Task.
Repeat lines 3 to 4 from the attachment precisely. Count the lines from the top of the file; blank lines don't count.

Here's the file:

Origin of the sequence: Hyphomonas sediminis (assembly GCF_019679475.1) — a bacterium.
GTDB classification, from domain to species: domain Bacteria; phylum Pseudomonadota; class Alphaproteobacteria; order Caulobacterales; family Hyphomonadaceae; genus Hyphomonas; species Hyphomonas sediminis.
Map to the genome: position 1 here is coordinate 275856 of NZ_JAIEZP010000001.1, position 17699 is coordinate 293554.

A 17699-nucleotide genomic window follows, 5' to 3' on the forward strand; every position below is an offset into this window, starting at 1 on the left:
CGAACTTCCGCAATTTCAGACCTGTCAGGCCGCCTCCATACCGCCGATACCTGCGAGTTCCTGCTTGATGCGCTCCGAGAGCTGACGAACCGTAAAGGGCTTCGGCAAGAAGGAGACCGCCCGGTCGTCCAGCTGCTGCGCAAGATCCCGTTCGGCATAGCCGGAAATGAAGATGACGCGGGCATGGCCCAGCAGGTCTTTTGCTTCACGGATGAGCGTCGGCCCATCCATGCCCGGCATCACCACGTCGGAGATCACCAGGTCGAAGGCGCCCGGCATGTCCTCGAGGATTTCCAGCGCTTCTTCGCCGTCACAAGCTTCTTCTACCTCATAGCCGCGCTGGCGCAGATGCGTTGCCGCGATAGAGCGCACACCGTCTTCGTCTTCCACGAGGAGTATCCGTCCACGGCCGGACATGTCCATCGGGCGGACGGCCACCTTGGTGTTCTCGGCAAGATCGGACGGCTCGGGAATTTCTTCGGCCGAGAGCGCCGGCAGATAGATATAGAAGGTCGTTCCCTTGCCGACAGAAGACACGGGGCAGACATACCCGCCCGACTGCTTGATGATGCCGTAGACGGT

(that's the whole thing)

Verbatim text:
Map to the genome: position 1 here is coordinate 275856 of NZ_JAIEZP010000001.1, position 17699 is coordinate 293554.

A 17699-nucleotide genomic window follows, 5' to 3' on the forward strand; every position below is an offset into this window, starting at 1 on the left: